Advertisement

The Language of Employment Contract: Paid Domestic Work Practices and Relations

  • Neetha N.
Chapter

Abstract

Paid domestic work and its specificities have raised many challenges in the understanding of the world of work, be it the specificity of employment relations and conditions, labour regulations and organizations of workers. The employer-employee relationship that characterizes most domestic work relationships is one of wage labour and symbolic contract, with various levels of personal relationships existing side by side. However, the language of employment contract dominates the current policy discussions on regulating working conditions and employment relations of domestic workers. The chapter through analysing the existing employment conditions and practices of workers who are part of a workers’ collective explores the possibility and implications of formal contracts for domestic workers. The chapter argues that though formal contracts have been the focus of the collective, in the current context many workers are hesitant in moving away from personal relations with employers to that of formal relations. Even when workers are members of collectives which promote formal contracts, labour rights and worker identity remain as challenges, owing to their social and economic specificities.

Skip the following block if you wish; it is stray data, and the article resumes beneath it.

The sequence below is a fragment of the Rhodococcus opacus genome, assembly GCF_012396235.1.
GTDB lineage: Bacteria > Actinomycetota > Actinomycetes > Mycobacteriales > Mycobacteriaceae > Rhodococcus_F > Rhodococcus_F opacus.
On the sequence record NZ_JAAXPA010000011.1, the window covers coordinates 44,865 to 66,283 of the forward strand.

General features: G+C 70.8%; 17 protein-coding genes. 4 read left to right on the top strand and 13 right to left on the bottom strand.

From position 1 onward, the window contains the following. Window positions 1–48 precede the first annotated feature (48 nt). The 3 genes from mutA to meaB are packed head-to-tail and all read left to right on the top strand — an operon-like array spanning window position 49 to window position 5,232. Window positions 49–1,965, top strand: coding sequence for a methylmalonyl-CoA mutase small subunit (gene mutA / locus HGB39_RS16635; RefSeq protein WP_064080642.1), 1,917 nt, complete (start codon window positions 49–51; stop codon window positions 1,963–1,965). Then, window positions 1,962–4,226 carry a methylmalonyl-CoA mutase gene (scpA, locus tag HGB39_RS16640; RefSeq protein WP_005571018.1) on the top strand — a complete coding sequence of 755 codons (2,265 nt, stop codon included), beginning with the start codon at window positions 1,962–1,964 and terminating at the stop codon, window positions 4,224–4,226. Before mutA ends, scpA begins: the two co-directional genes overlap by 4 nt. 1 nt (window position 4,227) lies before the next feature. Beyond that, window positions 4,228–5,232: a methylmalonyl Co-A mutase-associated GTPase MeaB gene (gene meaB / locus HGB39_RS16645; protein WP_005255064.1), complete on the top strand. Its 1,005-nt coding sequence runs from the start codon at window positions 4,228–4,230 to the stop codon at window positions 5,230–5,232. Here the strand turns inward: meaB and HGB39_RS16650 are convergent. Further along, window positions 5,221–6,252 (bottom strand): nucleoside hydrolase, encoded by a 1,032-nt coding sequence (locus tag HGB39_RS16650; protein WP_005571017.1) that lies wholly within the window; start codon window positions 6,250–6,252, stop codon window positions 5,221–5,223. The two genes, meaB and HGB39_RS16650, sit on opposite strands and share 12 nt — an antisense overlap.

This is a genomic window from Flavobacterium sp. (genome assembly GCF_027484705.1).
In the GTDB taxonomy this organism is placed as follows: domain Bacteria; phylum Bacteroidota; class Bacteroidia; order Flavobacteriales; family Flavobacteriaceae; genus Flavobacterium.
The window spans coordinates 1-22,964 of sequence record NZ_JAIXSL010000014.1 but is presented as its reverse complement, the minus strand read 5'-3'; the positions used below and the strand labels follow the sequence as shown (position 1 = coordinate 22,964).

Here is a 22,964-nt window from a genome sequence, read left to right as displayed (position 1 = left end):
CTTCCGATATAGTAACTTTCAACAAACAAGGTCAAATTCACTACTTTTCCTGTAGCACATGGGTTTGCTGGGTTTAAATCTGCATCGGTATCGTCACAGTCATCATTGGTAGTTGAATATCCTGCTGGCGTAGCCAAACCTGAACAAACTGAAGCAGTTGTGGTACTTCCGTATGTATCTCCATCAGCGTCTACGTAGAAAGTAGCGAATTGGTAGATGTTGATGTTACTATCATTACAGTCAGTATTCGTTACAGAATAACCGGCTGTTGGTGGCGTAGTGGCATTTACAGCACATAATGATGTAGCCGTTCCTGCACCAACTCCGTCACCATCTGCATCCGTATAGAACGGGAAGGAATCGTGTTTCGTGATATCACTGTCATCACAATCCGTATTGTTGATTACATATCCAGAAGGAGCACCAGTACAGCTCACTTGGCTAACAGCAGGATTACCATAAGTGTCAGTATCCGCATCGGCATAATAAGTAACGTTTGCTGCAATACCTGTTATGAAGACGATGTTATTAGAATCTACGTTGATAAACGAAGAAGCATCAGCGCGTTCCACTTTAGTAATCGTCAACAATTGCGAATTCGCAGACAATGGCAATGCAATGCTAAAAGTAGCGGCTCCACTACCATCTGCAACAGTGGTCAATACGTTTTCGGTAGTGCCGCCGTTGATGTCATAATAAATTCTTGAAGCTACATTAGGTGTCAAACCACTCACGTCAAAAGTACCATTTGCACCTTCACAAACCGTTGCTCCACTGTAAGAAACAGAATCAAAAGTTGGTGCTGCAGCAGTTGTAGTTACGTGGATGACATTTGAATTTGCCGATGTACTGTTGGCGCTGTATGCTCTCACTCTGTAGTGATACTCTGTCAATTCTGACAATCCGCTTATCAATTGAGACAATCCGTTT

Keywords

Domestic work Cooperatives NGO Trade union Recruitment practices Employment contracts 

References

  1. ILO. 2012. “Domestic workers across the world: Global and regional statistics and the extent of legal protection”. International Labour Organization. http://www.ilo.org/global/publications/books/WCMS_200962/lang%2D%2Den/index.htm. Accessed on 30 April 2013.
  2. Mirchandaney. 2011. “Her victory marks a milestone in the domestic workers’ struggle in India”. People for Social Cause Blog. http://peopleforsocialcause.blogspot.com/2011/05/her-victory-marks-milestone-in-domestic.html. Accessed on 20 August 2018.
  3. Neetha N. 2004. “Making of Female Bread Winners: Migration and Social Networking of Women Domestics in Delhi”. Economic and Political Weekly 39(17): 1681–1689.Google Scholar
  4. Neetha N., and Rajni Palriwala. 2011. “Why the Absence of Law? Domestic Workers in India”. Canadian Journal of Women and the Law 23(1): 97–119.Google Scholar
  5. Neetha N. 2013. “Paid Domestic Work: Making Sense of the Jigsaw Puzzle”. Economic and Political Weekly 48(43): 35–38.Google Scholar
  6. Neetha N. 2017. “Employees’ State Insurance Scheme for Domestic Workers: Yet Another Mockery”. Economic and Political Weekly 52(11): 16–18.Google Scholar
  7. Neetha N. 2015a. “Minimum Wage Setting Practices in Domestic Work: An Inter-State Analysis”. Conditions of Work and Employment Series - No. 66, International Labour Office, Inclusive Labour Markets, Labour Relations and Working Conditions Branch. Geneva: ILOGoogle Scholar
  8. Neetha N. 2015b. “Workers or Vulnerable Women: Organizing Domestic Workers”. Paper Presented at the Conference on “Labour (Un)Divided: Categories and Collectivities”. Organised by the School of Women’s Studies, Jadavpur University, 18–20 November.Google Scholar
  9. Neetha N. 2018. “Fair Recruitment Practices of Domestic Workers: Lessons from Co-operative/Collective Initiatives”. Unpublished Report. Work in Freedom Project. India Office: ILO.Google Scholar

Copyright information

© The Author(s) 2019

Authors and Affiliations

  • Neetha N.
    • 1
  1. 1.Professor and Deputy Director, Centre for Women’s Development StudiesNew DelhiIndia

Personalised recommendations